“He’s worked on incredibly hard because the shape that Northampton play they always play a three-man forward off nine, then they’ll play a two-man forward off ten with the ball on the inside, so that ball on the inside keeps the defence honest, which allows him to move the ball. As soon as the defence comes off him he’s taking that space, freeing his arms and creating space for other people. It’s really impressive to see and something that he’s going to have to get even better at playing for England.

“His ability to kick the ball has improved dramatically in the last twelve months or so and he’s very good at some attacking kicks. The amount of crossfield kicks he does which leads to tries and breaks keeps defences honest.

“He looks like he’s got time on the ball all the time, for me that’s one of the most impressive things about Finn. As a 21-year-old it shouldn’t look that easy to him but it really looks like he’s just got the time [in the world].

DUBLIN, IRELAND – MAY 04: Fin Smith of Northampton Saints looks dejected as he is consoled by Fraser Dingwall after defeat to Leinster Rugby during the Investec Champions Cup Semi Final match between Leinster Rugby and Northampton Saints at Croke Park on May 04, 2024 in Dublin, Ireland. (Photo by Charles McQuillan/Getty Images)

Marcus vs Fin comparison

“They are very similar in the way that they play the game, but the way that they differ is how they attack the line.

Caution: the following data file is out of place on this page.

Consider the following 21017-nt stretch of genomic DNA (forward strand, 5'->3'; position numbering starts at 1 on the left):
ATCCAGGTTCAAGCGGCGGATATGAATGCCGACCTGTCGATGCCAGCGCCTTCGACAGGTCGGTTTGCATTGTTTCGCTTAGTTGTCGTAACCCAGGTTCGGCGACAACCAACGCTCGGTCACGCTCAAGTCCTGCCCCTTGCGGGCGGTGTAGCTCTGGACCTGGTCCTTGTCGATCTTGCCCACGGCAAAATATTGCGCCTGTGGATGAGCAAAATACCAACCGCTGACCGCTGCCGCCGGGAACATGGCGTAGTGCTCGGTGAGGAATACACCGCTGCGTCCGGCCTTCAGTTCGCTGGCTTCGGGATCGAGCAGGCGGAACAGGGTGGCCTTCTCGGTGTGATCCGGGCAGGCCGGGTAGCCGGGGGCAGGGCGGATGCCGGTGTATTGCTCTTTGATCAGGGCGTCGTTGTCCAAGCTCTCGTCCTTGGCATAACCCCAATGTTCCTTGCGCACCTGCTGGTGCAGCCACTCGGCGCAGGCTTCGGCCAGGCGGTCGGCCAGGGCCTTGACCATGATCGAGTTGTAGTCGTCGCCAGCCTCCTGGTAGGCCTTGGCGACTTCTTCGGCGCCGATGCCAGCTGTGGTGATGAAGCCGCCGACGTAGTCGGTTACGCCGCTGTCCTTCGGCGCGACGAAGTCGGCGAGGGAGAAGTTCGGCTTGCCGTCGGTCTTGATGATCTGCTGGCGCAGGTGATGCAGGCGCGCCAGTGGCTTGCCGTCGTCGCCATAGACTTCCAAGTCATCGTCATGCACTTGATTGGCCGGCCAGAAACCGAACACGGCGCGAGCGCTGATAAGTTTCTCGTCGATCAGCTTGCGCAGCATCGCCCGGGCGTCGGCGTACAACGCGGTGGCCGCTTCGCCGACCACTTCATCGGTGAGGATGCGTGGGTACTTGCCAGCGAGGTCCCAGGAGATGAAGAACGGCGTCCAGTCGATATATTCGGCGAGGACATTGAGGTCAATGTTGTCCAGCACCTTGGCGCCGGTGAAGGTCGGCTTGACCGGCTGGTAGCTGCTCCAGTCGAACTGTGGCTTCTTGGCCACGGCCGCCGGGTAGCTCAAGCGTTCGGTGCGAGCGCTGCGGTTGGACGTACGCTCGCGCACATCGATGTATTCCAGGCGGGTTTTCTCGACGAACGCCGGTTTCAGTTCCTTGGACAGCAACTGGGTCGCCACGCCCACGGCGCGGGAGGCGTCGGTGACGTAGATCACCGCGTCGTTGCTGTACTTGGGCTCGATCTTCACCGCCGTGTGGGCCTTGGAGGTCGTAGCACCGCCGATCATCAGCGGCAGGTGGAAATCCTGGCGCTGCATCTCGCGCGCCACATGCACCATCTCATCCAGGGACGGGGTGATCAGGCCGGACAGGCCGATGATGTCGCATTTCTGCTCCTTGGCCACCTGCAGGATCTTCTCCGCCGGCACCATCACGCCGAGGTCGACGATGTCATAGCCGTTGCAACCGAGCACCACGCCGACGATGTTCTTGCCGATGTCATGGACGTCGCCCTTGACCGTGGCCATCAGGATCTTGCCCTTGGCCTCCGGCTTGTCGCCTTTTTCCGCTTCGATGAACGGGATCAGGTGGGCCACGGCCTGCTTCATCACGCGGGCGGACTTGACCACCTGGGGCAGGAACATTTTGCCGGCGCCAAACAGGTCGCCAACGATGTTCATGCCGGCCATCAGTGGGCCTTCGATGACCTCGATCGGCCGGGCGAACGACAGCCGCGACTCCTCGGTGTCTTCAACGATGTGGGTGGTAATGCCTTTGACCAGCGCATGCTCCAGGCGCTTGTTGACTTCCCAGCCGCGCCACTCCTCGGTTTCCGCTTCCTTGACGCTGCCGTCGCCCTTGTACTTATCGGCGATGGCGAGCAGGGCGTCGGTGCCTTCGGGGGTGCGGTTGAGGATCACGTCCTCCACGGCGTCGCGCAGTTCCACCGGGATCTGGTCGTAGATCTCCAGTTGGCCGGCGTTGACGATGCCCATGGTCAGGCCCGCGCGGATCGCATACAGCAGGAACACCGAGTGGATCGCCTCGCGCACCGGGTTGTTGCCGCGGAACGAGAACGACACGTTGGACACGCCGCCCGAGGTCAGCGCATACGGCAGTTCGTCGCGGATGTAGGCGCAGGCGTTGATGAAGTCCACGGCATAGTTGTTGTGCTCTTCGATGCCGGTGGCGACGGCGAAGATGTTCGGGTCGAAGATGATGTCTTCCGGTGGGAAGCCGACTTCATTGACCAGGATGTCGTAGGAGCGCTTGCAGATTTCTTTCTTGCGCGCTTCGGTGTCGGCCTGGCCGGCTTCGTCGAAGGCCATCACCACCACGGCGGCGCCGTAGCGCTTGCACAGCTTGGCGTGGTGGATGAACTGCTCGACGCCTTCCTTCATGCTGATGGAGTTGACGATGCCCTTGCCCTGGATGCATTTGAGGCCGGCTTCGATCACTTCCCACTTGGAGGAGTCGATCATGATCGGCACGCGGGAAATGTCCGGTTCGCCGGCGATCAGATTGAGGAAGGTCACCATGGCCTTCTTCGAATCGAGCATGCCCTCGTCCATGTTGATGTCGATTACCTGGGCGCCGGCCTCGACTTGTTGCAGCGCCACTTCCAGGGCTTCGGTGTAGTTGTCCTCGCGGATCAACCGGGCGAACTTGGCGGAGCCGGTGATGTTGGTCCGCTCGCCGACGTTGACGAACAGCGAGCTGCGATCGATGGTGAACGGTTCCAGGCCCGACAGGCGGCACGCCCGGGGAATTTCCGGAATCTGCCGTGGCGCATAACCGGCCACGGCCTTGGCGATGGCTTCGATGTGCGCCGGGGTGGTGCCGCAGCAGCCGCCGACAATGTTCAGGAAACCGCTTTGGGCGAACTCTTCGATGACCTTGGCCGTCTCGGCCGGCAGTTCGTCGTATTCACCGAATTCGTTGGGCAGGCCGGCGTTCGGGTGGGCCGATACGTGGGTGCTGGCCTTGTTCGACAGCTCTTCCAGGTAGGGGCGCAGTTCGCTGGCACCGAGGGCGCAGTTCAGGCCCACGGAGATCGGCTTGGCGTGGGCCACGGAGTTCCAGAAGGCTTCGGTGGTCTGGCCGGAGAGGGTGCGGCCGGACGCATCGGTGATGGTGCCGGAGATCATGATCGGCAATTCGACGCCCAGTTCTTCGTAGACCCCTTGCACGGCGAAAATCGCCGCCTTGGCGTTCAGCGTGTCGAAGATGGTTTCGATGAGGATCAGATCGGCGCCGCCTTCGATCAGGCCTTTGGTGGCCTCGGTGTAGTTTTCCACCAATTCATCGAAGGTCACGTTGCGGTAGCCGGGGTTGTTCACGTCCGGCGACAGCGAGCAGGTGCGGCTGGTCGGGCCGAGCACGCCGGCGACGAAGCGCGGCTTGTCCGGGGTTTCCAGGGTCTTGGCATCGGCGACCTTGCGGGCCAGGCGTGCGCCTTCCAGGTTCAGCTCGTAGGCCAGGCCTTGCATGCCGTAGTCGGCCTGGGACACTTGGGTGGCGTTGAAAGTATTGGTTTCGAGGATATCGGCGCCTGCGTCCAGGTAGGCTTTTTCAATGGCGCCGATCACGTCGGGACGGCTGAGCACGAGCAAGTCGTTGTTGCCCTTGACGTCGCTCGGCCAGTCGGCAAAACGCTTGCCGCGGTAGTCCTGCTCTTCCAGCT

“Fin is all about ball movement, getting you to bite in, so he can lift a little ball on the inside, lift a little ball on the outside, play people through holes.

“Marcus is all about trying to beat you one-on-one, trying to create the space with his footwork, with his pace, looking to out and out beat you, mug you off and make you look absolutely silly.

“So the way that they threaten the line is very different but very effective in the way that they both do it,

“The way which they play the game clearly depends on what style of play they play whether they’re playing for England, whether playing for Quins, whether playing for Saints.

“For me, Fin is connected every single time to the pod so he’s looking to try and create one-on-ones with the forwards, he’s looking to try and be alive all the time and look at those opportunities.

“As I’ve said, Marcus is a free spirit, he’s got the ability, he’s got the license to just roam and roam and roam and pick his moments.